Purple Hearts

Maj. Gen. James Linder, front, commander of Combined Joint Special Operations Task Force- Afghanistan, pins the Purple Heart Medal on Sgt. Joseph Dipietrantonio, right, in Bagram, Afghanistan on May 10, 2018. Dipietrantonio, a native of Cumberland, Maine, and Spc. Darrin Whitehurst, left, of Steubenville, Ohio, were both awarded the Purple Heart Medal for saving the lives of American soldiers and Afghan partnered soldiers. Both soldiers are with A Company, 303rd Military Intelligence Battalion, 504th Expeditionary Military Intelligence Brigade.

On May 10, 2018, two soldiers from the 504th Military Intelligence Brigade were awarded Purple Heart Medals and Combat Action Badges in Bagram, Afghanistan, for their efforts during a 12-hour engagement with the enemy during combat operations.

Sgt. Joseph Dipietrantonio and Spc. Darrin Whitehurst, both with A Company, 303rd Military Intelligence Battalion, were conducting signal intelligence operations in support of Combined Joint Special Operations Task Force-Afghanistan and Afghan National Defense Security Forces in their fight against Taliban forces, said Command Sgt. Maj. Allen Brooks, the senior enlisted leader from the 504th MI’s 163rd Military Intelligence Battalion. The team was providing force protection to the ground forces by looking for early warning indicators of a possible attack.

Maj. Gen. James Linder, the commander of Combined Joint Special Operations task Force-Afghanistan, recognized the two soldiers in a ceremony on Bagram Airfield.

On April 29, 2018, Dipietrantonio and Whitehurst were providing that early warning detection to a Special Operations Forces unit on the ground, Brooks said. The unit received heavy enemy contact from small arms and rocket-propelled grenades. Both soldiers received shrapnel wounds from RPG blasts detonating near their position.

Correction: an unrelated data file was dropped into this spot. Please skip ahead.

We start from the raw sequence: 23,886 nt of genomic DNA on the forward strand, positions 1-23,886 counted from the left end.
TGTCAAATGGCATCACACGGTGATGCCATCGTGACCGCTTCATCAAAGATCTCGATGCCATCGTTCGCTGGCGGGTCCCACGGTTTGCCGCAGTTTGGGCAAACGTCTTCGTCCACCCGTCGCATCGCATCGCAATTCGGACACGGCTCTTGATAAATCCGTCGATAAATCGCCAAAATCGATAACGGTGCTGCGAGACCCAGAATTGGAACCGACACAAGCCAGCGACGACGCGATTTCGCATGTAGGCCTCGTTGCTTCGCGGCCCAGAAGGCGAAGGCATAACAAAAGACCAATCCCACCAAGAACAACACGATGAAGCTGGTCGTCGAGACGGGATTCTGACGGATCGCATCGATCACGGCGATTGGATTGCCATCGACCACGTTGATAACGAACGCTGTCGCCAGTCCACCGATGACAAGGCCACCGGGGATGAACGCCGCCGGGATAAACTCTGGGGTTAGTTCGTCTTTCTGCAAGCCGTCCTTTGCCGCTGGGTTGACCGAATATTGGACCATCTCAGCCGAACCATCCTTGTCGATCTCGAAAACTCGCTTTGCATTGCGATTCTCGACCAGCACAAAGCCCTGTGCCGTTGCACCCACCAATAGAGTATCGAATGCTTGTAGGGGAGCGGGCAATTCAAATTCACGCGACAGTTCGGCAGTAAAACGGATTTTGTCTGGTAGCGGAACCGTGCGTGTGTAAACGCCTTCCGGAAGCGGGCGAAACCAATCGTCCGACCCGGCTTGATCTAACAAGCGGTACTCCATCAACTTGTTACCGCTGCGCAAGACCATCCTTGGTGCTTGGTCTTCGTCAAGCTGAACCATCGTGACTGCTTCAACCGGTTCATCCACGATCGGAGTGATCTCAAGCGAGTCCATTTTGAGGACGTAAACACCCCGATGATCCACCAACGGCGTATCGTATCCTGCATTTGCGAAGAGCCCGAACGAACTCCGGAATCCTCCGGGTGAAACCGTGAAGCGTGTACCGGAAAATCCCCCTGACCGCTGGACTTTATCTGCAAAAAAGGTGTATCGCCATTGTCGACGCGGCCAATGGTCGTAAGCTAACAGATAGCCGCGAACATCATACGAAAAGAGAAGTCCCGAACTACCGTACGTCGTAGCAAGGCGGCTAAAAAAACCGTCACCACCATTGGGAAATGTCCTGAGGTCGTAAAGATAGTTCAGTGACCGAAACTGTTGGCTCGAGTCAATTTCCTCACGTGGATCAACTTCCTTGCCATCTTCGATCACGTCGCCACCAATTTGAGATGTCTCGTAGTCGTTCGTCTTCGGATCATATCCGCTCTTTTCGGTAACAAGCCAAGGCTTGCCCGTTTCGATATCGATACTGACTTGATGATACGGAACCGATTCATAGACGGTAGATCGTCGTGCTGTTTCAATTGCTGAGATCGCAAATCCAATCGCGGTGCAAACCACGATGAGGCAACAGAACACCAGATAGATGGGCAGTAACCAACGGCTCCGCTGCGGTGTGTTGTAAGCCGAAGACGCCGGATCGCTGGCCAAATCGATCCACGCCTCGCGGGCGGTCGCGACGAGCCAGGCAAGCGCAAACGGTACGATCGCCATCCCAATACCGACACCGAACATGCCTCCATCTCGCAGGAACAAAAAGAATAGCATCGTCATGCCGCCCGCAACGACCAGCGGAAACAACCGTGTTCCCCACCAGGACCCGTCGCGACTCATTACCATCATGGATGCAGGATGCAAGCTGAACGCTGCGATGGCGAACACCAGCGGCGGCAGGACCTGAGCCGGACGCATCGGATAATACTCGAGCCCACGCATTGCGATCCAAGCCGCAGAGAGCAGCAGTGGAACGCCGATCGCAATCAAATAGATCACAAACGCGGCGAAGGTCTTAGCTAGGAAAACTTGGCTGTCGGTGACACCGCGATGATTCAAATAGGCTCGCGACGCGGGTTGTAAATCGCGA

Despite their wounds, the soldiers continued to perform their duties and returned fire in support of the unit’s effort to repel the enemy force during the 12-hour-long engagement. Both insisted on staying on the ground and refused to evacuate before the end of the mission to allow for the evacuation of other injured soldiers.

Both soldiers had minor surgeries to remove shrapnel and are doing well, Brooks said. Their actions on the battlefield helped ensure the overall success of the mission and saved both American and Afghan soldiers’ lives.

To receive the Purple Heart Medal, a service member must sustain wounds during combat operations against enemy forces. The Combat Action Badge is awarded to service members who were engaged in combat with the enemy.

Dipietrantonio, a native of Cumberland, Maine, joined the Army in 2012 as a signals intelligence analyst and has been a member of the 504th MI since 2014. He returned to Fort Hood at the end of May. He plans to conclude his military service and move to Kentucky with his wife and son.

Whitehurst, of Steubenville, Ohio, joined the Army in 2013 as a signals intelligence cryptologic linguist and came to the 504th MI in 2015. He said he looks forward to several more years of military service. Shortly after the awarding ceremony, he returned home for rest and refit leave and returned to Afghanistan to continue to support operations.

He returned last week with soldiers of the 504th Military Intelligence Brigade from their year-long deployment.

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